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Family

6 simple rules for having a happy home

Posted April 14

Keeping a happy home takes care and effort. The rules are simple, but living it can be tough. Here’s some help. (Deseret Photo)

Keeping a happy home may sound like an easy endeavor. But the realities of juggling your own needs with the needs of your spouse, your kids, your job, your friends and your in-laws can prove quite complex. Just holding it all together takes both strength and finesse. So here are 6 simple rules to keep your home happy and harmonious.

1. Core control

Extended family and close friends make a great support system. But ultimately the tight knit nuclear familiar needs to have core control of the household. This means the needs of the mother, father and children come before the needs of anyone else. Even if grandparents, aunts, uncles and in-laws play an important role in the daily goings on of the home, they do not have first or final say in family matters.

2. Support system

With that being said, having this extensive network of careers around can come in handy. So long as their role is to sustain the decisions and needs of the core family, close family and friends can provide excellent support. And families with the outside assistance and lots of helping hands can actually fair better than those who go it completely alone.

3. Money matters

Money is power, and power can create imbalance. Under the right leadership, currency can promote equality and cooperation, both in society and within the marital home. But more likely than not, money matters lead to disagreements and power plays in both places. So to clear up the contention, when it comes to money in a marriage: it’s one for all. This means no matter who earns the paycheck, all money is the family’s money. And no matter who earns more, all household decisions are weighed equally between partners.

In the interest of entrepreneurial spirit, and conscious of pre-nuptial agreements and divorce laws, if a marriage does end who takes what is left up to lawyers. But while married, your lives and income are intertwined. And everything you both make goes into the pot.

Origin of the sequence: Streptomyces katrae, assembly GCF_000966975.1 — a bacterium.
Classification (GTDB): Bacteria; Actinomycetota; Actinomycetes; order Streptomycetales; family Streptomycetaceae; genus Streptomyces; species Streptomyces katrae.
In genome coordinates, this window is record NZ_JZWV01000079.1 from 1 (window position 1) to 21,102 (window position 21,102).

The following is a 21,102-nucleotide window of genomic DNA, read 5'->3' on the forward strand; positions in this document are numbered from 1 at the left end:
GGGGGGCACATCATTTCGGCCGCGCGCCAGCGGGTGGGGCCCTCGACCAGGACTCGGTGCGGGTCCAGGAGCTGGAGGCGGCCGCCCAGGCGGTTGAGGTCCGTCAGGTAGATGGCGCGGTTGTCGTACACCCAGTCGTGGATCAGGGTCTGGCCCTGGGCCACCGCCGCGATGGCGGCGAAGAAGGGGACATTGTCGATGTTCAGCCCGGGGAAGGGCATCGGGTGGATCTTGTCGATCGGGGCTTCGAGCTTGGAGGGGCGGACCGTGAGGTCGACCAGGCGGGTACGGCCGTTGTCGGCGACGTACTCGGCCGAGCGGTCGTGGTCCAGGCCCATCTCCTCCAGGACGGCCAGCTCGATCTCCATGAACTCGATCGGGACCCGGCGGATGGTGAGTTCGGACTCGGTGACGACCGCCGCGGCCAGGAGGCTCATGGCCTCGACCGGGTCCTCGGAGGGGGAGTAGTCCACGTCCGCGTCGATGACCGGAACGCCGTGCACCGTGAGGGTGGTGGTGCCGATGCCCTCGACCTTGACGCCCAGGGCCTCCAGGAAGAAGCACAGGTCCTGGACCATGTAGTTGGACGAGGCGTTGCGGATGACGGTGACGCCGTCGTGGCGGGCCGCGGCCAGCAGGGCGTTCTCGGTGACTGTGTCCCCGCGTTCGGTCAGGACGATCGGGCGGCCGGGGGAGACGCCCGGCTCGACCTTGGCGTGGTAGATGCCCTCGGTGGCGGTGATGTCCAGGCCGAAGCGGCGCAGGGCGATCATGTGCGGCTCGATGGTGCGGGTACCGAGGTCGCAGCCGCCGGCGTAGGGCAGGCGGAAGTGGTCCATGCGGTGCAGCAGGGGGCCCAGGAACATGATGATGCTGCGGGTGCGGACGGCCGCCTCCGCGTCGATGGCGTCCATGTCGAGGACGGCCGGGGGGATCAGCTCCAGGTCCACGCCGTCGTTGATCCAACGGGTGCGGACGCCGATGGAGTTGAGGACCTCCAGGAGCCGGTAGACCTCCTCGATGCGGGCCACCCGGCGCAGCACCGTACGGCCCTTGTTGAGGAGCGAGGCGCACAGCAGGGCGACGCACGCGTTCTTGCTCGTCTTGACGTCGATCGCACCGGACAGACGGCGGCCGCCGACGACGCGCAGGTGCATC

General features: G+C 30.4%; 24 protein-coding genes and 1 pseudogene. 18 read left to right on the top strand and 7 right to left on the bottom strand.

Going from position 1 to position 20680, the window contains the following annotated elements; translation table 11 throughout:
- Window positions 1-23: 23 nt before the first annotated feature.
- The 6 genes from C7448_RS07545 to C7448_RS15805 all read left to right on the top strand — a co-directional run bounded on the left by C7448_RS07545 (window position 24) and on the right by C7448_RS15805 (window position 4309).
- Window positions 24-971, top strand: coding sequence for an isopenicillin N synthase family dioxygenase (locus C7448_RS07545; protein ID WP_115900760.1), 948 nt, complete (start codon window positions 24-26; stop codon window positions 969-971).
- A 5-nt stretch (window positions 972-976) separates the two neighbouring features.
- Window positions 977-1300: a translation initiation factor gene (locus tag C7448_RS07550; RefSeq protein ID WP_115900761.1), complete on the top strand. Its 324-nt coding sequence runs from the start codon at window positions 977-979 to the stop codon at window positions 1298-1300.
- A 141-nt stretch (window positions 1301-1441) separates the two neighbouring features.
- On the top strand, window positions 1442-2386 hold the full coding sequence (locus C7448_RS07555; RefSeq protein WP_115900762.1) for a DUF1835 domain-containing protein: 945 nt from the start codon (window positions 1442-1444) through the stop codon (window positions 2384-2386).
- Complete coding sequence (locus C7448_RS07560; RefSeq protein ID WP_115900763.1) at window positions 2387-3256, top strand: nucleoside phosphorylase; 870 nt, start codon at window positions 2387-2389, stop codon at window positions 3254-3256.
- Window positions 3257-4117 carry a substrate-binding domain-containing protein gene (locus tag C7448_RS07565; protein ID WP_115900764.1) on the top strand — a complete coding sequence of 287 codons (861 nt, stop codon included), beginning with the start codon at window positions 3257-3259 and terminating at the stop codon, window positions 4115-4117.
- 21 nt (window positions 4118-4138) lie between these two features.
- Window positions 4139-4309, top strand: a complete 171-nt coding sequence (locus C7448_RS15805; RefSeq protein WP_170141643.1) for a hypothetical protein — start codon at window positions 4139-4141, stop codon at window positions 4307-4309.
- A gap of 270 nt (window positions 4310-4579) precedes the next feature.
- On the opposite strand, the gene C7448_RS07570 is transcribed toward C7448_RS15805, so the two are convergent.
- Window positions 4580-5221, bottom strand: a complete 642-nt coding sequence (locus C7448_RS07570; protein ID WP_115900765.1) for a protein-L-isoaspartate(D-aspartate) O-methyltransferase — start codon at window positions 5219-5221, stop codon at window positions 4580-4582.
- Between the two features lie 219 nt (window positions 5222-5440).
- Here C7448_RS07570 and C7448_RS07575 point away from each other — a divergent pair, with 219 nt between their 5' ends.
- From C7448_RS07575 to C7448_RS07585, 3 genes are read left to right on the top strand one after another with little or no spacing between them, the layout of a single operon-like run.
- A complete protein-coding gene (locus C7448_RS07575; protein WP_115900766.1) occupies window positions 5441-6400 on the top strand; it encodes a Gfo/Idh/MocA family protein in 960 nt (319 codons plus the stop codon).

4. Division of labor

This money imbalance also leads to imbalance in the division of labor in the home. There is no steadfast rule that works in all roosts, but in general clearly divided responsibilities tend to breed unhappiness in the home. But all in all, respect has the biggest effect. This means as long as the breadwinner and homemaker both feel their contribution is respected and appreciated, instead of expected and undermined, negative feelings toward their roles can be overcome. The happiest couples balance work in and out of the home between partners, regardless of income. Or partners have the freedom to choose their preferred domain instead of having it impressed upon them.

5. Basic communication

Having good communication doesn’t just mean saying how you feel; there is a way to express yourself appropriately in a happy home. Waiting until frustration dies down to broach a subject will help avoid escalation and arguments. Blaming your partner for a mishap or insulting them will inspire defensiveness. Instead, focus on how a comment or action made you feel hurt, unappreciated or unsafe to encourage a peaceful solution.

6. Positive current

Sharing positive moments is the most powerful communication tool a couple has. Try inviting your partner to share a joyful experience each day, large or small- this will create a positive current in your home. Take a walk, watch a movie, kiss or cuddle every day, and you’ll be on your way to a more stable and happier marriage.

Balance, respect, positive communication and communal spirit all work together to uphold a family. To achieve harmony, work together meeting the needs of the few while receiving support for the many.

Georgia D. Lee is a University of Miami Alumna who seeks to empower, inspire, enrich and educate anyone with an open mind, heart and spirit through her most treasured medium - black and white!

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